- The Washington Times - Sunday, November 23, 2008

With Iran’s burgeoning nuclear program, the recent Russia-Georgia conflict, and ever-growing energy concerns grabbing headlines throughout the U.S. and Western countries, news outlets and foreign policy experts have paid increased attention to Azerbaijan, the oil-rich nation along the western Caspian Sea shore. Recent opinion pieces, including one penned by Caspian oil consultant S. Rob Sobhani (“An American friend,” Op-Ed, Sept. 29) have painted beautiful profiles of this South Caucasus nation as a tolerant society and a beacon of freedom and democracy. President Ilham Aliyev has offered energy solutions to the West that bypass Russia and has sent troops to aid the effort in Iraq.

Enthusiasm for Azerbaijan, however, means turning a blind eye to a de-facto oligarch-ruled state that, fueled by skyrocketing oil revenues, is growing increasingly belligerent in its efforts to remove ethnic Armenians from Nagorno-Karabakh. In addition to holding Cold War-style weapons parades to intimidate Armenia, President Aliyev continually boasts that his defense budget is greater than Armenia’s entire state budget and has launched multiple cease-fire violations. In an attempt to isolate Armenia from the outside world, Azerbaijan continues to hold a total border blockade of Armenia in conjunction with Turkey.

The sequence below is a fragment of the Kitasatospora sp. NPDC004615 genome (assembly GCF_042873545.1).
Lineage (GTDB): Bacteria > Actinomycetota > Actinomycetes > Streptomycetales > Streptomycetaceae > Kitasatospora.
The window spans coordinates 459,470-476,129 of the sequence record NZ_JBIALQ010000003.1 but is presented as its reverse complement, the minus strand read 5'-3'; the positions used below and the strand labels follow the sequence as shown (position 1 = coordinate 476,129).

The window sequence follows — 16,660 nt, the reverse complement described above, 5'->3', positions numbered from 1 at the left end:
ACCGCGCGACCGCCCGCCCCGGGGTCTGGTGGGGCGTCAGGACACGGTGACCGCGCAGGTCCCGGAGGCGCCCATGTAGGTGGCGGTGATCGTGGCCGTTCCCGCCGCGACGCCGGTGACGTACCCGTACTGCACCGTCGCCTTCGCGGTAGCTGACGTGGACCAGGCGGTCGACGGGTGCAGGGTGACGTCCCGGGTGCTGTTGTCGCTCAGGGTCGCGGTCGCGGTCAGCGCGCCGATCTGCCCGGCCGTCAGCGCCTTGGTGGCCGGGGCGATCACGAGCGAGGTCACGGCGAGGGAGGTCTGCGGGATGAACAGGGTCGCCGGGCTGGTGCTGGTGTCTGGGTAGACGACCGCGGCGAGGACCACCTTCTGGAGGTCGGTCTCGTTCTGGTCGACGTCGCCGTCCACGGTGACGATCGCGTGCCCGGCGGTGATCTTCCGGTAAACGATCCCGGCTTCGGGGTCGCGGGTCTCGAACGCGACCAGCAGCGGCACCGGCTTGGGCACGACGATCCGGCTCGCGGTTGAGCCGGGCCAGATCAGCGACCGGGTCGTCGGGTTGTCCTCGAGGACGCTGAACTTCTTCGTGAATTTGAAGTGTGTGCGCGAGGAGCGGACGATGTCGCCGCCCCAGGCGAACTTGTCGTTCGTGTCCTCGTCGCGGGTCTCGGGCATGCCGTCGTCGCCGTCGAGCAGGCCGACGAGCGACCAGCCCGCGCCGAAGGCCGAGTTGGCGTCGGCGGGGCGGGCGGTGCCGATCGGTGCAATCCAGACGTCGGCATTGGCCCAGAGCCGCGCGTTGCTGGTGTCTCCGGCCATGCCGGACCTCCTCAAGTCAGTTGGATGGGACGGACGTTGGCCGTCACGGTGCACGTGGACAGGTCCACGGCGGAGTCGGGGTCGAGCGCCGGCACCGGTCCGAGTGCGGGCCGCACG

As our new presidential administration forms its foreign policy, it should approach Azerbaijan with caution. October’s Azeri presidential elections were similar to those held by Saddam Hussein in the years before the fall of his regime; Aliyev’s opposition was never recognized or given equal opportunities. Freedom of the press is a concept that is continually ignored, sometimes with violence. Finally, in stark contrast to the way Armenia dealt with the situation, Azerbaijan has kept over 100,000 Azeri citizens who fled the Nagorno-Karabakh conflict as refugees, crammed into impoverished conditions solely to prove to the West that there is a refugee problem, rather than using the government’s new oil wealth to help its neediest citizens.

President-elect Barack Obama must remember that, while Azerbaijan may have something to offer, it is not the model for a friendly Muslim democracy that Western leaders have declared it to be and, if left unchallenged, Azerbaijan’s policies will fatally damage its own citizens as well as those of another Western ally, Armenia.


Virginia chair

Armenian Assembly

of America


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